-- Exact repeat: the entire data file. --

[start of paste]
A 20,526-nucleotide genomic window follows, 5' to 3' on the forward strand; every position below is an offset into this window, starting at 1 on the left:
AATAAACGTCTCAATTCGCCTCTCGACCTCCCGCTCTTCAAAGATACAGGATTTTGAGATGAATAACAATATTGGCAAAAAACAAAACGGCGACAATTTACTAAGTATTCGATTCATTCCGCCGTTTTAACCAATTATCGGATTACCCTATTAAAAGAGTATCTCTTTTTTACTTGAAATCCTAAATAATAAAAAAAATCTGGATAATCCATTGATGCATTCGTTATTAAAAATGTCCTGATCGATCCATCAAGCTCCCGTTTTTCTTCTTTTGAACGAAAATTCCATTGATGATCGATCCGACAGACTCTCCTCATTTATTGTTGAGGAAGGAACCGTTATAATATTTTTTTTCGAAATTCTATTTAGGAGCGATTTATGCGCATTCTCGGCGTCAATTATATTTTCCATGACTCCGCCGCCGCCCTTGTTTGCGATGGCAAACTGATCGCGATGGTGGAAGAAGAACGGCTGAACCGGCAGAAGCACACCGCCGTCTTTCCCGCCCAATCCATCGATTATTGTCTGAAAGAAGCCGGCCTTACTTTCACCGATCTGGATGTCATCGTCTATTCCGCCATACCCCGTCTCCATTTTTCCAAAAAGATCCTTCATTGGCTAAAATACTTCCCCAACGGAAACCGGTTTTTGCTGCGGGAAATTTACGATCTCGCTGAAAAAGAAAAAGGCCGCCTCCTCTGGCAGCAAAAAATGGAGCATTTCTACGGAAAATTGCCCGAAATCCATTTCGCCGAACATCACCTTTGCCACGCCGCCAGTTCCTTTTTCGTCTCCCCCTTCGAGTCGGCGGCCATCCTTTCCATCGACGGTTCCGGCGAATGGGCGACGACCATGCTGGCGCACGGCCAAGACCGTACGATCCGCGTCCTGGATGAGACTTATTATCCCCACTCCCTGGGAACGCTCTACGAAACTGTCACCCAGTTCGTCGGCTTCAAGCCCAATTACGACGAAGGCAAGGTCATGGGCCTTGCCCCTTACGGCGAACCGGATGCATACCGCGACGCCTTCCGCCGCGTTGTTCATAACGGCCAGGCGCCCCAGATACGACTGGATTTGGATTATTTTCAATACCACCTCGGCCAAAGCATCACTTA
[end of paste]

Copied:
A 20,526-nucleotide genomic window follows, 5' to 3' on the forward strand; every position below is an offset into this window, starting at 1 on the left:
AATAAACGTCTCAATTCGCCTCTCGACCTCCCGCTCTTCAAAGATACAGGATTTTGAGATGAATAACAATATTGGCAAAAAACAAAACGGCGACAATTTACTAAGTATTCGATTCATTCCGCCGTTTTAACCAATTATCGGATTACCCTATTAAAAGAGTATCTCTTTTTTACTTGAAATCCTAAATAATAAAAAAAATCTGGATAATCCATTGATGCATTCGTTATTAAAAATGTCCTGATCGATCCATCAAGCTCCCGTTTTTCTTCTTTTGAACGAAAATTCCATTGATGATCGATCCGACAGACTCTCCTCATTTATTGTTGAGGAAGGAACCGTTATAATATTTTTTTTCGAAATTCTATTTAGGAGCGATTTATGCGCATTCTCGGCGTCAATTATATTTTCCATGACTCCGCCGCCGCCCTTGTTTGCGATGGCAAACTGATCGCGATGGTGGAAGAAGAACGGCTGAACCGGCAGAAGCACACCGCCGTCTTTCCCGCCCAATCCATCGATTATTGTCTGAAAGAAGCCGGCCTTACTTTCACCGATCTGGATGTCATCGTCTATTCCGCCATACCCCGTCTCCATTTTTCCAAAAAGATCCTTCATTGGCTAAAATACTTCCCCAACGGAAACCGGTTTTTGCTGCGGGAAATTTACGATCTCGCTGAAAAAGAAAAAGGCCGCCTCCTCTGGCAGCAAAAAATGGAGCATTTCTACGGAAAATTGCCCGAAATCCATTTCGCCGAACATCACCTTTGCCACGCCGCCAGTTCCTTTTTCGTCTCCCCCTTCGAGTCGGCGGCCATCCTTTCCATCGACGGTTCCGGCGAATGGGCGACGACCATGCTGGCGCACGGCCAAGACCGTACGATCCGCGTCCTGGATGAGACTTATTATCCCCACTCCCTGGGAACGCTCTACGAAACTGTCACCCAGTTCGTCGGCTTCAAGCCCAATTACGACGAAGGCAAGGTCATGGGCCTTGCCCCTTACGGCGAACCGGATGCATACCGCGACGCCTTCCGCCGCGTTGTTCATAACGGCCAGGCGCCCCAGATACGACTGGATTTGGATTATTTTCAATACCACCTCGGCCAAAGCATCACTTA